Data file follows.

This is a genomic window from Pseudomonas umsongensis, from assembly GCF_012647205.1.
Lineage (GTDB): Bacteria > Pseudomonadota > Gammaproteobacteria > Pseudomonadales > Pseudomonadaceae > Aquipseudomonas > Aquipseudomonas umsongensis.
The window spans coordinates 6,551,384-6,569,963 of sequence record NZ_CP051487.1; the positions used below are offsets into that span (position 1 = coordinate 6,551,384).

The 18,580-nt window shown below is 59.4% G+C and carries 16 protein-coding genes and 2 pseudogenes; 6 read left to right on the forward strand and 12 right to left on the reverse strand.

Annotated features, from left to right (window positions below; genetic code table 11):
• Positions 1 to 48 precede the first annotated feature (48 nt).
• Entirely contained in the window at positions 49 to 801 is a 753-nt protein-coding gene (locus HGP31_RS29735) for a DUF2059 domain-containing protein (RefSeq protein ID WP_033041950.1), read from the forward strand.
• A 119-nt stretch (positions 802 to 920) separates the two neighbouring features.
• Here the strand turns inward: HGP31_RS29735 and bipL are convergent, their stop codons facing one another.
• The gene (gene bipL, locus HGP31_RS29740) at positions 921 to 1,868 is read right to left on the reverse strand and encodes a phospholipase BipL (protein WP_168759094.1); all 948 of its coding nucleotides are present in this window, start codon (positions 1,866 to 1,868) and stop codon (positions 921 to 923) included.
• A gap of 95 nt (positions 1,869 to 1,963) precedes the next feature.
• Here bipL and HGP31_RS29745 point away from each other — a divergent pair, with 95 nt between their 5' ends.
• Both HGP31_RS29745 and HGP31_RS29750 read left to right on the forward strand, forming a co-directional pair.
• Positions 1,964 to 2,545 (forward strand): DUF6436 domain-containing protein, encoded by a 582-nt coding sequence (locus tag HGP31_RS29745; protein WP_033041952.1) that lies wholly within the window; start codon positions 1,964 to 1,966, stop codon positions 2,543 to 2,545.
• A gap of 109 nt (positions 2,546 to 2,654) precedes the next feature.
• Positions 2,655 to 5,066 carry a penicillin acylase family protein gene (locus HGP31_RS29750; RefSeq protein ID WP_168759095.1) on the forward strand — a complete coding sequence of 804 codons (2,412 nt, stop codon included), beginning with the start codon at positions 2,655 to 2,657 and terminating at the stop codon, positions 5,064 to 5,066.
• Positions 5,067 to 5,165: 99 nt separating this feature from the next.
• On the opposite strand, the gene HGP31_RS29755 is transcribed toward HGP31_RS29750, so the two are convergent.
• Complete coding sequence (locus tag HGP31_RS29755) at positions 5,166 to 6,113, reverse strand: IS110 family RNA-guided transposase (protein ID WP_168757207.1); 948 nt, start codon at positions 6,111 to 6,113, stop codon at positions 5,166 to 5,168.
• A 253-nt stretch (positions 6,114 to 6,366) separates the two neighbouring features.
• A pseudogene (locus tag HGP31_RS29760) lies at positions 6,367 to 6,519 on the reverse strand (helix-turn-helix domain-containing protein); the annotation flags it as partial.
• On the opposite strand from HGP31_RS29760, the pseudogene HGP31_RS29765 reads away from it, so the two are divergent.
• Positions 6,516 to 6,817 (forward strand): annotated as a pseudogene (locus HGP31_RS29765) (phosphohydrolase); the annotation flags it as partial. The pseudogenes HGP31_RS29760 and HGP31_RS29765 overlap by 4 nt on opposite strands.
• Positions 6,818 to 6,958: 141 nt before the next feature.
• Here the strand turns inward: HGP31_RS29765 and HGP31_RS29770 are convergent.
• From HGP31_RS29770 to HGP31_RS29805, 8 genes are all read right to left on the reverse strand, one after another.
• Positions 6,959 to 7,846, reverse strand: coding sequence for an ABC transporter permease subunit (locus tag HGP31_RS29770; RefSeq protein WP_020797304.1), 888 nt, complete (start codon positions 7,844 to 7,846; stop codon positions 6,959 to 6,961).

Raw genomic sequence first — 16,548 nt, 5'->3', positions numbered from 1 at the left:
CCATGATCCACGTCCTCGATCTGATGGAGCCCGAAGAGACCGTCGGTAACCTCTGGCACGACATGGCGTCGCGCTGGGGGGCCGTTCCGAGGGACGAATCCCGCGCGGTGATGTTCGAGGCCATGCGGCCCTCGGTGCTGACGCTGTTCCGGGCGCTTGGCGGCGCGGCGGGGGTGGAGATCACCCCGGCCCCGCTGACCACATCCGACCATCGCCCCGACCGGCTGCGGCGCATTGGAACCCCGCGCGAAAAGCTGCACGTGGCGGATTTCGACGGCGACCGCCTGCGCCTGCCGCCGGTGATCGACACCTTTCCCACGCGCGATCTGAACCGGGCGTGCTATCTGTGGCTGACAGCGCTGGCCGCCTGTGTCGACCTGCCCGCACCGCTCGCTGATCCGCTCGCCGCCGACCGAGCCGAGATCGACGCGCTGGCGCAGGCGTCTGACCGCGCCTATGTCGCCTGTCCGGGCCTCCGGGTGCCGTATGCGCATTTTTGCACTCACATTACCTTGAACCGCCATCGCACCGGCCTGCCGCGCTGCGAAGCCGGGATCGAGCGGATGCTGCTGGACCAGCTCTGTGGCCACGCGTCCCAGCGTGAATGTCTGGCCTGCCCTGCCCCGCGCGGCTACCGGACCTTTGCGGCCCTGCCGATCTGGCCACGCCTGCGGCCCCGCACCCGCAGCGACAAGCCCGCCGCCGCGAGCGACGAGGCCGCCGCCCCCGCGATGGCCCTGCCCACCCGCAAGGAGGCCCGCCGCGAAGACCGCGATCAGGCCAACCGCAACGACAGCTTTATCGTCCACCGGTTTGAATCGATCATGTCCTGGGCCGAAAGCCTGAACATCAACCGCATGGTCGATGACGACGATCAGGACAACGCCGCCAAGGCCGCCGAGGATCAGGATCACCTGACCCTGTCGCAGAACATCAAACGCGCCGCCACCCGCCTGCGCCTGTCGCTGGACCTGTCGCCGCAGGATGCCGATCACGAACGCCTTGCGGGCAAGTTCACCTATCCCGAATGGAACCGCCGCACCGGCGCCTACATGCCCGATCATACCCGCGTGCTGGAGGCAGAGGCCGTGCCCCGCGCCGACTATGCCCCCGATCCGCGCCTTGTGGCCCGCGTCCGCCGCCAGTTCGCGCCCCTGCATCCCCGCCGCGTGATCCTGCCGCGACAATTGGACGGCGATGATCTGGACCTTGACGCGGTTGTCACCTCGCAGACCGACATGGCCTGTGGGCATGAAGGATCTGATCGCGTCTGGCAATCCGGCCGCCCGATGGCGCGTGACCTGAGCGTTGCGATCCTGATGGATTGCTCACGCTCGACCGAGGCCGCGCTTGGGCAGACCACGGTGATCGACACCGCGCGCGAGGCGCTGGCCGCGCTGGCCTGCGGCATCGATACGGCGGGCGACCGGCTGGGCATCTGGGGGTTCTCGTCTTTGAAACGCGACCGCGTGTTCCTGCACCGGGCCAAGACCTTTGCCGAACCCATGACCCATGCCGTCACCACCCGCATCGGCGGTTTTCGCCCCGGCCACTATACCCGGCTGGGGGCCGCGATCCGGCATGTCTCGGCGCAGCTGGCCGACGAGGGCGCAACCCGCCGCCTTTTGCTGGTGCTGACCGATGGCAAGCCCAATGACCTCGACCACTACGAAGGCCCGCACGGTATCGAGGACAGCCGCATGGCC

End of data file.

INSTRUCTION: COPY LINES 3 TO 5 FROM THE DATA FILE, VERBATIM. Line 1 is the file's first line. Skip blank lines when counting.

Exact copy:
The window spans coordinates 6,551,384-6,569,963 of sequence record NZ_CP051487.1; the positions used below are offsets into that span (position 1 = coordinate 6,551,384).

The 18,580-nt window shown below is 59.4% G+C and carries 16 protein-coding genes and 2 pseudogenes; 6 read left to right on the forward strand and 12 right to left on the reverse strand.

Annotated features, from left to right (window positions below; genetic code table 11):